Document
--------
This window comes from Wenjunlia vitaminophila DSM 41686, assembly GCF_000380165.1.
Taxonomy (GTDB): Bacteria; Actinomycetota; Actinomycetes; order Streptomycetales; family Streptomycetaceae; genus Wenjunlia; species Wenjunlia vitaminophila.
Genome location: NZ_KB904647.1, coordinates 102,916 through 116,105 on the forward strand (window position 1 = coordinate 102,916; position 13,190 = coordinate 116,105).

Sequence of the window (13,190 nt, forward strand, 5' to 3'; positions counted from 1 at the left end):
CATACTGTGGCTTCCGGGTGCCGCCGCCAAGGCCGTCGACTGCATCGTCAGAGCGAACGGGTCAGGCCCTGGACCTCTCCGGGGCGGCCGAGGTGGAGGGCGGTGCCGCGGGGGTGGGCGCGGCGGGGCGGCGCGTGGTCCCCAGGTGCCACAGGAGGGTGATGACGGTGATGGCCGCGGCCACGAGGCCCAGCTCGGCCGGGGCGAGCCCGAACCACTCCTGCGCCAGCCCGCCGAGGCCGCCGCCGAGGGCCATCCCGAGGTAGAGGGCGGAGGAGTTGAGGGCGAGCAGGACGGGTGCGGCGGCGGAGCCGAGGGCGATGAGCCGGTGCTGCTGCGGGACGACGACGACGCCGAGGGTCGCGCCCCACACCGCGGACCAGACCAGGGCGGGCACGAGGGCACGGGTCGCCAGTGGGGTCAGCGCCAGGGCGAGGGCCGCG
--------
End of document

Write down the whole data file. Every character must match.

This window comes from Wenjunlia vitaminophila DSM 41686, assembly GCF_000380165.1.
Taxonomy (GTDB): Bacteria; Actinomycetota; Actinomycetes; order Streptomycetales; family Streptomycetaceae; genus Wenjunlia; species Wenjunlia vitaminophila.
Genome location: NZ_KB904647.1, coordinates 102,916 through 116,105 on the forward strand (window position 1 = coordinate 102,916; position 13,190 = coordinate 116,105).

Sequence of the window (13,190 nt, forward strand, 5' to 3'; positions counted from 1 at the left end):
CATACTGTGGCTTCCGGGTGCCGCCGCCAAGGCCGTCGACTGCATCGTCAGAGCGAACGGGTCAGGCCCTGGACCTCTCCGGGGCGGCCGAGGTGGAGGGCGGTGCCGCGGGGGTGGGCGCGGCGGGGCGGCGCGTGGTCCCCAGGTGCCACAGGAGGGTGATGACGGTGATGGCCGCGGCCACGAGGCCCAGCTCGGCCGGGGCGAGCCCGAACCACTCCTGCGCCAGCCCGCCGAGGCCGCCGCCGAGGGCCATCCCGAGGTAGAGGGCGGAGGAGTTGAGGGCGAGCAGGACGGGTGCGGCGGCGGAGCCGAGGGCGATGAGCCGGTGCTGCTGCGGGACGACGACGACGCCGAGGGTCGCGCCCCACACCGCGGACCAGACCAGGGCGGGCACGAGGGCACGGGTCGCCAGTGGGGTCAGCGCCAGGGCGAGGGCCGCG